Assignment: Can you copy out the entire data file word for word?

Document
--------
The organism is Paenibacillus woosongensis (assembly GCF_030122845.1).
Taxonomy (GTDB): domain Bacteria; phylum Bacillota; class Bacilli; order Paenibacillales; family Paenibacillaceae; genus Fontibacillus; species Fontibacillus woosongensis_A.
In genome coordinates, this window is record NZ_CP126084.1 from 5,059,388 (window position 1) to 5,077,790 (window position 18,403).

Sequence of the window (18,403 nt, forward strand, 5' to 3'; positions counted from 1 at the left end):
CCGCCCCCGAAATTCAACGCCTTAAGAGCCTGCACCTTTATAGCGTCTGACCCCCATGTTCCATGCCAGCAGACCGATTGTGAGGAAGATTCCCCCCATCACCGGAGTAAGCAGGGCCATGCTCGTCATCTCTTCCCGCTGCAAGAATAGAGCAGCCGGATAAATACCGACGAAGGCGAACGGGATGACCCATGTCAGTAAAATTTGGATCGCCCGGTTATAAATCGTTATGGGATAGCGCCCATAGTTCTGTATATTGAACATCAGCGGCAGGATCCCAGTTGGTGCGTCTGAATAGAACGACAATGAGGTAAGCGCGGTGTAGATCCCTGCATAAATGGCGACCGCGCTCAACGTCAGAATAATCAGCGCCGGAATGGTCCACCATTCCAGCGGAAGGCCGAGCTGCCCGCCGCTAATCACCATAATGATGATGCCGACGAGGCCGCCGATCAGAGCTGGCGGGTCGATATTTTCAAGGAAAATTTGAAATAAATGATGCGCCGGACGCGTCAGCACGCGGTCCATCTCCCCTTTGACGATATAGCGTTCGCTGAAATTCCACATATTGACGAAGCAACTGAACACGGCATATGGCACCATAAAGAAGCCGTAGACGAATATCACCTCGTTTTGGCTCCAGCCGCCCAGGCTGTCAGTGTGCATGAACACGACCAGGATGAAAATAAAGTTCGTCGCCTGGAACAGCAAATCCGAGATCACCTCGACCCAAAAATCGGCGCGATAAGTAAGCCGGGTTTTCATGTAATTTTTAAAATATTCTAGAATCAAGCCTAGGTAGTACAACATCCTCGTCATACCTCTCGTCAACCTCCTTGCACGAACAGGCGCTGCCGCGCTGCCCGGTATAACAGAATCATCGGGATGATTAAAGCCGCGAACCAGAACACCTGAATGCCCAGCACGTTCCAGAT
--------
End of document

The organism is Paenibacillus woosongensis (assembly GCF_030122845.1).
Taxonomy (GTDB): domain Bacteria; phylum Bacillota; class Bacilli; order Paenibacillales; family Paenibacillaceae; genus Fontibacillus; species Fontibacillus woosongensis_A.
In genome coordinates, this window is record NZ_CP126084.1 from 5,059,388 (window position 1) to 5,077,790 (window position 18,403).

Sequence of the window (18,403 nt, forward strand, 5' to 3'; positions counted from 1 at the left end):
CCGCCCCCGAAATTCAACGCCTTAAGAGCCTGCACCTTTATAGCGTCTGACCCCCATGTTCCATGCCAGCAGACCGATTGTGAGGAAGATTCCCCCCATCACCGGAGTAAGCAGGGCCATGCTCGTCATCTCTTCCCGCTGCAAGAATAGAGCAGCCGGATAAATACCGACGAAGGCGAACGGGATGACCCATGTCAGTAAAATTTGGATCGCCCGGTTATAAATCGTTATGGGATAGCGCCCATAGTTCTGTATATTGAACATCAGCGGCAGGATCCCAGTTGGTGCGTCTGAATAGAACGACAATGAGGTAAGCGCGGTGTAGATCCCTGCATAAATGGCGACCGCGCTCAACGTCAGAATAATCAGCGCCGGAATGGTCCACCATTCCAGCGGAAGGCCGAGCTGCCCGCCGCTAATCACCATAATGATGATGCCGACGAGGCCGCCGATCAGAGCTGGCGGGTCGATATTTTCAAGGAAAATTTGAAATAAATGATGCGCCGGACGCGTCAGCACGCGGTCCATCTCCCCTTTGACGATATAGCGTTCGCTGAAATTCCACATATTGACGAAGCAACTGAACACGGCATATGGCACCATAAAGAAGCCGTAGACGAATATCACCTCGTTTTGGCTCCAGCCGCCCAGGCTGTCAGTGTGCATGAACACGACCAGGATGAAAATAAAGTTCGTCGCCTGGAACAGCAAATCCGAGATCACCTCGACCCAAAAATCGGCGCGATAAGTAAGCCGGGTTTTCATGTAATTTTTAAAATATTCTAGAATCAAGCCTAGGTAGTACAACATCCTCGTCATACCTCTCGTCAACCTCCTTGCACGAACAGGCGCTGCCGCGCTGCCCGGTATAACAGAATCATCGGGATGATTAAAGCCGCGAACCAGAACACCTGAATGCCCAGCACGTTCCAGAT